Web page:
Not PAN but I feel they missed a chance when I spotted these two titles. How good would it have been to have ‘The Man From PAN’ Maybe I need to write it?

Sorry to say there were two deaths last week, both on the 30th May and both with a PAN connection.

Wendell Ray Burton (July 21, 1947 – May 30, 2017) was an American television executive and former actor. He is best known for his co-starring role as Jerry Payne with Liza Minnelli in the 1969 film ‘The Sterile Cuckoo’ with the book of the film being published by PAN in 1970 It was renamed “Pookie” in the UK after the character played by Minnelli.~

Molly Peters (15 March 1942 – 30 May 2017) was an English actress probably best known for her role as nurse Patricia Fearing in the James Bond film Thunderball. She features in the middle cell on the back cover of the 1965 edition. Just noticed on both of my copies they don’t have a UK price just the Australian one although they are both UK printings?

The Eric Tenney (non PAN) painting arrived last week and in spite of the best efforts of the seller to protect it, the carrier managed to smash the glass. Luckily the picture is fine and I was going to change the frame anyway.Finally had some great news this week in that we have at last got permission to go out on our local disused railway track to start clearing vegetation as we want to open it up as a leisure greenway. We walked it with the new Land Manger responsible for it and he was so enthusiastic I think we are still in shock after all the negativity we’ve had in the past. He even thought my hare-brained scheme was a good idea, namely to put back just a token piece of track (art installation?) All I need now is some rails, some sleepers and some very strong people!

Hedger (not Edgar) Wallace and another PAN boat.

I recently bought a ‘bumper bundle’ of bits relating to the book ‘End Quiet War’ by Hedger Wallace. Wallace was born in Winchester on the 14th October 1927 and died in Fulham in February 2000. IMDB has credited him with 56 appearances in films and on TV. In the package was a signed copy of the PAN edition, plus a letter included with the contract, the contract itself, a couple of photos and the original typed manuscript. The cover is by Paul Simmons who coincidently a while ago kindly sent me a photo of covers which included this title.

I also came across a book “Coming Down The Seine’ by Robert Gibbings which mentions Alan Bott and a different boat to the ‘Laloun’ which was also, apparently, used for shipping books from France. In September to coincide with the 70th anniversary of PAN issuing book numbered ‘1’ and the next 9 which were all printed in France I’ve got a great article from Gordon who was the mate on the ‘Laloun’ carry those first copies. I’ve tried to get PAN interested in his really entertaining memories but disappointingly they’ve not reacted so far.
I’ve asked Gordon if this might be a photo of the ‘Yarvik’ or just one with the same name although it is the right length and was built for war work. I’ll hopefully have an answer soon but Gordon is presently touring around on the continent.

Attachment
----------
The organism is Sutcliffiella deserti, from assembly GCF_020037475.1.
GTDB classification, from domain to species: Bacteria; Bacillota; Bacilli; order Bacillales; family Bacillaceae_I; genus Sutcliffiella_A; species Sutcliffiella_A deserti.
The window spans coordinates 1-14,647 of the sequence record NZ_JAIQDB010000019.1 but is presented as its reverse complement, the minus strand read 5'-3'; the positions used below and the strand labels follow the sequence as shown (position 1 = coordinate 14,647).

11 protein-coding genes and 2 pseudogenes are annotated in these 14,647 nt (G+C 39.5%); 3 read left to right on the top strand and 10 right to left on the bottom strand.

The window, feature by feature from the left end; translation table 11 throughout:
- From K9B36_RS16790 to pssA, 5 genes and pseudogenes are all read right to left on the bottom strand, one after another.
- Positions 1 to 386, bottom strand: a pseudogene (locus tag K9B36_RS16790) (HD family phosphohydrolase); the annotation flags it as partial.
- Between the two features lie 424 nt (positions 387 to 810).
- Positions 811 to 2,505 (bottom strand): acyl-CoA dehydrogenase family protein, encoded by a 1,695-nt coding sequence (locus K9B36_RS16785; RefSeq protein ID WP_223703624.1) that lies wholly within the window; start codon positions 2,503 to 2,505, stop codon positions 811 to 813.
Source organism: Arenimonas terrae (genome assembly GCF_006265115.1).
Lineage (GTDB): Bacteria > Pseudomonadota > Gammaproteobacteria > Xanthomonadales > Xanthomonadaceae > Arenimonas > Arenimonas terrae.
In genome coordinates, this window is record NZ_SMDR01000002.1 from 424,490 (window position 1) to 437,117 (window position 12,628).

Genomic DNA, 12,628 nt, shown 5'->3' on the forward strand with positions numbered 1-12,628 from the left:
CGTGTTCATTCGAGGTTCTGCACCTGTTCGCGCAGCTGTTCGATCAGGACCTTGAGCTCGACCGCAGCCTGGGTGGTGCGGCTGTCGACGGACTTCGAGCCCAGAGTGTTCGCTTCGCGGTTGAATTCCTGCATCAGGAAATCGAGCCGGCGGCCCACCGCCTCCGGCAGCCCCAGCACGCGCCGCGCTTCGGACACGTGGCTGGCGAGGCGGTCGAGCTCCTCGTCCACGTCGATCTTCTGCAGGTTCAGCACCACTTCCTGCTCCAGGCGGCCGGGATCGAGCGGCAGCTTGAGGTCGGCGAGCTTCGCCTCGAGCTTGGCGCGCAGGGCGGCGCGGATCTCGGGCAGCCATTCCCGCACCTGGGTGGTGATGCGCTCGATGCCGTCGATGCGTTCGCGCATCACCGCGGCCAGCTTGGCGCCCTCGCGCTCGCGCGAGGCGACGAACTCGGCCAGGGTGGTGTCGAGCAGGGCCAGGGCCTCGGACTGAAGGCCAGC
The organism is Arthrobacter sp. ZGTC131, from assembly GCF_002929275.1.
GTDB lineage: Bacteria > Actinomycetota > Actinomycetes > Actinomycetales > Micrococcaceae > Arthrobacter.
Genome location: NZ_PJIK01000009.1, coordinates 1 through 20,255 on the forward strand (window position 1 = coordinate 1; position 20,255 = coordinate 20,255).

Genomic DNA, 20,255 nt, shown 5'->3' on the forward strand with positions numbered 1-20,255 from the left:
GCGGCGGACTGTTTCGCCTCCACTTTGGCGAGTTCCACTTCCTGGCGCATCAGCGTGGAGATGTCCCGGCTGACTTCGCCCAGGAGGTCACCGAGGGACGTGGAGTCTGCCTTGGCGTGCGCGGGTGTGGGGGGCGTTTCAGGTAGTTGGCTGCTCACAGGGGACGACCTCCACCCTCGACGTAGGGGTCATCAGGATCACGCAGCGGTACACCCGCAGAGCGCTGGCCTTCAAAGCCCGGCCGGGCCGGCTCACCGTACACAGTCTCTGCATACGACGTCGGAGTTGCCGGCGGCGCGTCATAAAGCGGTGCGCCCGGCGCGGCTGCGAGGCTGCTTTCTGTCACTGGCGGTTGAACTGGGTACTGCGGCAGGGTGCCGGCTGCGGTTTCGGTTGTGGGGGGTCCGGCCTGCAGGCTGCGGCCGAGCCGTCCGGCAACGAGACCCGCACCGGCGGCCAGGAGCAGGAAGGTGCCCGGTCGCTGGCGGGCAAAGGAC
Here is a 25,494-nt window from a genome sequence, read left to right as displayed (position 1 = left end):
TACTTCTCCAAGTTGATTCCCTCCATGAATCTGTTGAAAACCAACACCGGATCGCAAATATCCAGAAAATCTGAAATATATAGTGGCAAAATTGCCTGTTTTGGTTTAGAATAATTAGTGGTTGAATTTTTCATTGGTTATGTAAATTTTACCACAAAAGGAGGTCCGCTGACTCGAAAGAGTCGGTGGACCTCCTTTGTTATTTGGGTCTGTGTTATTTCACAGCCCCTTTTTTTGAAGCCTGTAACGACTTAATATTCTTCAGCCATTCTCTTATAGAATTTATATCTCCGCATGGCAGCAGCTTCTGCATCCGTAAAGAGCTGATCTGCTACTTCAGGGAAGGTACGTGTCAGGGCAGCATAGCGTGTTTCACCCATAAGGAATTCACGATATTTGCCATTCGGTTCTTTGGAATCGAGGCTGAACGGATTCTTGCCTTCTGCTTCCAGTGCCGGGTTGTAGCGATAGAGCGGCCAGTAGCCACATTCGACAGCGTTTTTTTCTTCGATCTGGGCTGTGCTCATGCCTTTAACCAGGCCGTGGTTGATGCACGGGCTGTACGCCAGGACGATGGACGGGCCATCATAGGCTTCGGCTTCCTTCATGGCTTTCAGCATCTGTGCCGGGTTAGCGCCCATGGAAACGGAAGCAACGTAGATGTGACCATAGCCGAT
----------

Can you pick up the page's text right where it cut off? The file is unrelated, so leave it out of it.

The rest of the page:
Finally I’ve been emailing Linda who runs the entertaining ‘Catherine’ site. I knew of her via the ‘Angelique’ site run by Anna who mentioned it to me. Interestingly Linda has three PAN editions which are the same as the UK ones but are all printed in Canada. I mentioned to her I would need to contact my wife’s cousin who lives in Oakville (the same Oakville from where came Eric Monkman fans of University Challenge) to go out scouting for me. Linda is Swiss but actually learnt her English while living in Hamilton, literally next door to Oakville.

UPDATE: Gordon has just replied “Yes” same boat, more when he gets back from Bruges.

PAN and W H Smith

While looking on the ‘Illustrated007’ website I noticed Peter had a photo of shop window displays featuring PAN and James Bond. It was credited to just ‘Robin’ but after a couple of searches I found Robin to be Robin Harbour, the very well know James Bond fan who happens to live just a few miles from me.

RobinI contacted him and he very kindly called round with his scrapbooks so I could scan in all of his cuttings from the magazine ‘Contact’ the Smith’s in-house journal. Robin told me he worked at our local branch in the 60’s and was asked to throw out old copies of the magazine but luckily he removed several relevant pages before doing so.

In the 60’s W H Smith ran competitions for window displays and gave prizes. I  have included all the ones we know of HERE plus a couple of other articles relating to PAN and James Bond. If anyone knows any others or has original copies of the magazine I’d love to hear from you.

I discovered that the W H Smith’s archives are held at ‘The Museum of English Rural Life’ based at Reading University. They kindly looked through all the copies they have of  ‘Contact’ and could only find a reference in number 22. They have scanned in the cover which features PAN in a window display. They contacted W H Smith to obtain their permission for me to use it on my website, fortunately they said ‘Yes’

JB1Just think how much some of those items on display would go for today when they probably ended up in a bin somewhere but then again their value is in their scarcity.

Happy New Year

HarrySmallThis year I became a patron of the arts actually commissioning artwork. A while back I mentioned Colin Wyatt and how he drew for Playhour Comic taking over drawing ‘Harry Hamster’ from Peter Woolcock. I jokily asked Colin if he would be interested in resurrecting Harry for me and he replied he was more than happy to do so hence the new picture on the website front page. I’ve still not made a real connection between Harry and PAN but I’ve a good imagination!

Amongst my Christmas presents were two pieces of artwork by Glenn Steward namely the front and back covers for ‘That Magnificent Air Race’ the novelisation of the film ‘Those Magnificent Men in Their Flying Machines’ by John Burke. I am still trying to work out how best to scan them as they are framed and under glass and I’m reluctant to cut it open. Here they are photographed through the glass, more on this book in a later blog.